What if Elizabeth I, the virgin queen, had a child? That's the premise for the start of an alt-history trilogy about the Tudors.
It's 1580 & Anne Isabelle, the queen's sole heir, is turning 18. As usual she's surrounded by best friends Lucette (Lucy), Stephen, Kit & Pippa Coutenay. Their mother has always been close to the Tudors & the children have grown up together.
The title is a bit misleading. While Anne plays an important role, this story belongs to Lucy. At 22, she's the eldest of the gang & we know from the start there is some question as to her biological father. The reader learns the secret early on & it helps us understand her character.
She's never been a big fan of life at court but can't refuse a summons from royal spymaster Francis Walsingham at the queen's request.
He's uncovered a conspiracy to assassinate Elizabeth & all clues point to the french estate of Reynaud LeClerc & his sons Nicolas & Julien. Lucy knew the family as a child & has remained close to Reynaud's daughter. Now she is asked to visit France & be Walsingham's eyes & ears. For who would suspect a woman?
This is the main story line but related subplots include the queen's impending divorce from King Philip of Spain (Anne's father) & the machinations of Mary, Queen of Scots who has been Elizabeth's "guest" for 12 years now & is itching to escape to somewhere a little more Catholic-friendly.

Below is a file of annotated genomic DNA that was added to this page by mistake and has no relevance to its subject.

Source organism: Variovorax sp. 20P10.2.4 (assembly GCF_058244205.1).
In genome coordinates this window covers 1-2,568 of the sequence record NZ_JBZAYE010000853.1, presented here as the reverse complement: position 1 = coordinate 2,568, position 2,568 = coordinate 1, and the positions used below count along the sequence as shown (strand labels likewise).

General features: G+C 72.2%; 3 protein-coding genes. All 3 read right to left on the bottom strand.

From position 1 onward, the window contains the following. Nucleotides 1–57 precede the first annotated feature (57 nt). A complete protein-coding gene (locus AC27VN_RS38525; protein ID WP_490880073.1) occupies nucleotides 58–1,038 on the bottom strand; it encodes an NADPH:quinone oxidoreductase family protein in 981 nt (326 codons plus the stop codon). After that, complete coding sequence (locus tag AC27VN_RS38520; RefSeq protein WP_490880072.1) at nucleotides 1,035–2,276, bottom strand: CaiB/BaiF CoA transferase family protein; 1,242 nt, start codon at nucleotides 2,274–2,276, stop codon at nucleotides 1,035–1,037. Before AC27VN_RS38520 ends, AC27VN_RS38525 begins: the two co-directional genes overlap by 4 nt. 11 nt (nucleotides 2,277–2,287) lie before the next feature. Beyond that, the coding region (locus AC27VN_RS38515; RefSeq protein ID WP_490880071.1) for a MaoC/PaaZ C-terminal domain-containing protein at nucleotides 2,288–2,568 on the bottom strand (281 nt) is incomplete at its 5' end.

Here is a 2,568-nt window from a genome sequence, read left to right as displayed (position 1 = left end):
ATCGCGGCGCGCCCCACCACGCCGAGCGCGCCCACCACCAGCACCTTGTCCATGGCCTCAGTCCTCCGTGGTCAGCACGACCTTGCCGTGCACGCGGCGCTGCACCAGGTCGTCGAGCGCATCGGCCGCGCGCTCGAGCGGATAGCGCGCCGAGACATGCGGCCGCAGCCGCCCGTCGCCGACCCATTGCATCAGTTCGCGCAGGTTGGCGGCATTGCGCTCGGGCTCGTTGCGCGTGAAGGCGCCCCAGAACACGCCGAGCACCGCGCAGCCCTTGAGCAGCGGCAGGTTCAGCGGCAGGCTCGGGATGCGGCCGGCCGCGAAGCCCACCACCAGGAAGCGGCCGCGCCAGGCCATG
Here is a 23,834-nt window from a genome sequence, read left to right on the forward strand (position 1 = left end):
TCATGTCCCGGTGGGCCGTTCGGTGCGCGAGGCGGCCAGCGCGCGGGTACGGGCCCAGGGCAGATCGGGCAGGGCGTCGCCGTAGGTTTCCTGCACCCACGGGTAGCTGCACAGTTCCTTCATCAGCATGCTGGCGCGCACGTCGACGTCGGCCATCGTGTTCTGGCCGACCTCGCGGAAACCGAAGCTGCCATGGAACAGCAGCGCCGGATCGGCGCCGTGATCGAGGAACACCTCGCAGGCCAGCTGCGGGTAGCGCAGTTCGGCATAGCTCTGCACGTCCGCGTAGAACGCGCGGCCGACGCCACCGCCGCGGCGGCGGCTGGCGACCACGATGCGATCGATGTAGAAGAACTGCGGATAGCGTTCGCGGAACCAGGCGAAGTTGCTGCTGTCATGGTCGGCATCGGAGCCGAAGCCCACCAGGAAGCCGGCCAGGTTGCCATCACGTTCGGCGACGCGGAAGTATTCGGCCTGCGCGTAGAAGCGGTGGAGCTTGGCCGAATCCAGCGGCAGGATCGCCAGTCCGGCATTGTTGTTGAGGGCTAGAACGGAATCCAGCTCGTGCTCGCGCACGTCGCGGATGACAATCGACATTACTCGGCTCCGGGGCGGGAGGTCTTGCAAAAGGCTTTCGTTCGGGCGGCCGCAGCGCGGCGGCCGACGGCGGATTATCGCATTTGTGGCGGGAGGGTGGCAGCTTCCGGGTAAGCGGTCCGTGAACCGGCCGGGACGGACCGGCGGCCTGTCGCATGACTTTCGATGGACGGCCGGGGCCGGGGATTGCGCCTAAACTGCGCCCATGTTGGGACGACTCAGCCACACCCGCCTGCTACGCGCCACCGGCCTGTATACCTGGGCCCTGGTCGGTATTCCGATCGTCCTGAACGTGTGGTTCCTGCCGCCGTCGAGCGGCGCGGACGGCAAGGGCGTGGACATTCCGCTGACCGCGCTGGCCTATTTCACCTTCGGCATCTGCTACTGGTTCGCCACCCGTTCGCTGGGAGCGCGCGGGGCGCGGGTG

The author has taken some liberties, notably with the creation of Anne & the fate of Queen Mary. But every day details are very well portrayed showing she has done her homework. The intense enmity between Protestants & Catholics put kingdoms at risk & that tension is woven through every layer of the story. The cast is largely composed of real life characters. They are well developed & their personalities jump off the page. Oddly enough it was the fictional ones I found a bit less believable.
It's difficult to explain without dropping spoilers. There are several games of intrigue playing out at the same time with a lot of twists that keep you guessing & I don't want to give anything away.
Although this is a historical drama, it can also be considered a romance as we travel with Lucy on a mission that will change the course of her life. Her story line is resolved but there are plenty of others left open for the reader to follow into book #2.
Whether or not this is for you may depend on how you like your medieval/royal history. Fans of Cornwell, Iggulden, Sansom or Mantel may find this a bit light for their taste. But there is a lot to recommend here. It's a fast paced & intricate tale of spy vs spy with a heaping side of romance that will keep you reading to find out who survives for the next instalment.